- Shapouri-Moghaddam A, Mohammadian S, Vazini H, Taghadosi M, Esmaeili S-A, Mardani F, et al. Macrophage plasticity, polarization, and function in health and disease. J Cell Physiol. 2018;233(9):6425–40.View ArticleGoogle Scholar
- Snijders G, Schiweck C, Mesman E, Grosse L, De Wit H, Nolen WA, et al. A dynamic course of T cell defects in individuals at risk for mood disorders. Brain Behav Immun. 2016;58:11–7.View ArticleGoogle Scholar
- Solinas G, Schiarea S, Liguori M, Fabbri M, Pesce S, Zammataro L, et al. Tumor-conditioned macrophages secrete migration-stimulating factor: a new marker for M2-polarization, influencing tumor cell motility. J Immunol Baltim Md 1950. 2010;185(1):642–52.Google Scholar
- Steiner J, Bielau H, Brisch R, Danos P, Ullrich O, Mawrin C, et al. Immunological aspects in the neurobiology of suicide: elevated microglial density in schizophrenia and depression is associated with suicide. J Psychiatr Res. 2008;42(2):151–7.View ArticleGoogle Scholar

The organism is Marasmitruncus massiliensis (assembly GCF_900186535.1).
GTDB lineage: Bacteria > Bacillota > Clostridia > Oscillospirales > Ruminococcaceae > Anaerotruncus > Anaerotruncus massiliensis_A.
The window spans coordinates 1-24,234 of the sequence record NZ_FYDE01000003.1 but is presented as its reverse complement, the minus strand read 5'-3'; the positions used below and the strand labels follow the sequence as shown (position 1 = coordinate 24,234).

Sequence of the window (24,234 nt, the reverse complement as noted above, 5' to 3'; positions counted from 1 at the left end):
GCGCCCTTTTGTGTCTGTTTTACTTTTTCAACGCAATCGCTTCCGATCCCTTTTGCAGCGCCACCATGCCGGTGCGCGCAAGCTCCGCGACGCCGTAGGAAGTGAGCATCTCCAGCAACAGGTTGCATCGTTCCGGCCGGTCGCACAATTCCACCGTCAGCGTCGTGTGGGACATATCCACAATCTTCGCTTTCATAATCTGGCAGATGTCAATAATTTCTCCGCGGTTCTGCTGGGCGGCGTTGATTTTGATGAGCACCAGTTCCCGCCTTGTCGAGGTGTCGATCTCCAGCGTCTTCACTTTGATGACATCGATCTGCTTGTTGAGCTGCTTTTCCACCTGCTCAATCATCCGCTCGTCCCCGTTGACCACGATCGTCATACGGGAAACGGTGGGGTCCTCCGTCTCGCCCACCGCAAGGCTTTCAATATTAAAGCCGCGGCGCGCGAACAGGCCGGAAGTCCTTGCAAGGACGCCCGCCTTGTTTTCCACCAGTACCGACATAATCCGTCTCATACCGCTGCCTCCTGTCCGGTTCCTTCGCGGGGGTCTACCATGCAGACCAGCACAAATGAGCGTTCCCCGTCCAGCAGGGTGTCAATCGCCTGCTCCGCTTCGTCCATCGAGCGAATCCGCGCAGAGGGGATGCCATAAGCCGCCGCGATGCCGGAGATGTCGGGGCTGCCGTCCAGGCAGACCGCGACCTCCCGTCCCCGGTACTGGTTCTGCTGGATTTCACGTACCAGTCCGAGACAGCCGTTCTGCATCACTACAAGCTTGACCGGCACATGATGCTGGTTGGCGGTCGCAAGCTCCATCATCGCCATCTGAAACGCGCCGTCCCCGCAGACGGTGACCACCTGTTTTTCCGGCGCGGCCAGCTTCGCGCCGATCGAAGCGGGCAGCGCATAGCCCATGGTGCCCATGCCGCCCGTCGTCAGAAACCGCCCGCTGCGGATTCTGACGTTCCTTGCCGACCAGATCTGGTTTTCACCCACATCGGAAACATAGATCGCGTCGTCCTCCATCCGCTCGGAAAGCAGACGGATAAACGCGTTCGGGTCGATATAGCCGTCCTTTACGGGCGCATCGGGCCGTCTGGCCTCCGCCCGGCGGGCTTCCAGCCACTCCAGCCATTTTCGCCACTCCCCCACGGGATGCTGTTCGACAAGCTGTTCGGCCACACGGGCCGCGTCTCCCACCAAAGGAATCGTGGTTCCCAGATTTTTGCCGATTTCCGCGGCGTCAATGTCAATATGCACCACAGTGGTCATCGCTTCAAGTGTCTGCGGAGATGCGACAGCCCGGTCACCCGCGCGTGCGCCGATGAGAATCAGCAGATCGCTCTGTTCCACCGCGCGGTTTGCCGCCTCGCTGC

- Stertz L, Fries GR, Rosa AR, Kauer-Sant’anna M, Ferrari P, Paz AVC, et al. Damage-associated molecular patterns and immune activation in bipolar disorder. Acta Psychiatr Scand. 2015;132(3):211–7.View ArticleGoogle Scholar
- Wieck A, Grassi-Oliveira R, de Prado CH, Viola TW, Petersen LE, Porto B, et al. Toll-like receptor expression and function in type I bipolar disorder. Brain Behav Immun. 2016;54:110–21.View ArticleGoogle Scholar
- Wohleb ES, Hanke ML, Corona AW, Powell ND, Stiner LM, Bailey MT, et al. β-Adrenergic receptor antagonism prevents anxiety-like behavior and microglial reactivity induced by repeated social defeat. J Neurosci Off J Soc Neurosci. 2011;31(17):6277–88.View ArticleGoogle Scholar
- Xue J, Schmidt SV, Sander J, Draffehn A, Krebs W, Quester I, et al. Transcriptome-based network analysis reveals a spectrum model of human macrophage activation. Immunity. 2014;40(2):274–88.View ArticleGoogle Scholar
- Young RC, Biggs JT, Ziegler VE, Meyer DA. A rating scale for mania: reliability, validity and sensitivity. Br J Psychiatry J Ment Sci. 1978;133:429–35.View ArticleGoogle Scholar
- Zhang H-X, Xu Y-Q, Li Y-Y, Lu M-F, Shi S-X, Ji J-L, et al. Difference in proinflammatory cytokines produced by monocytes between patients with major depressive disorder and healthy controls. J Affect Disord. 2018;234:305–10.View ArticleGoogle Scholar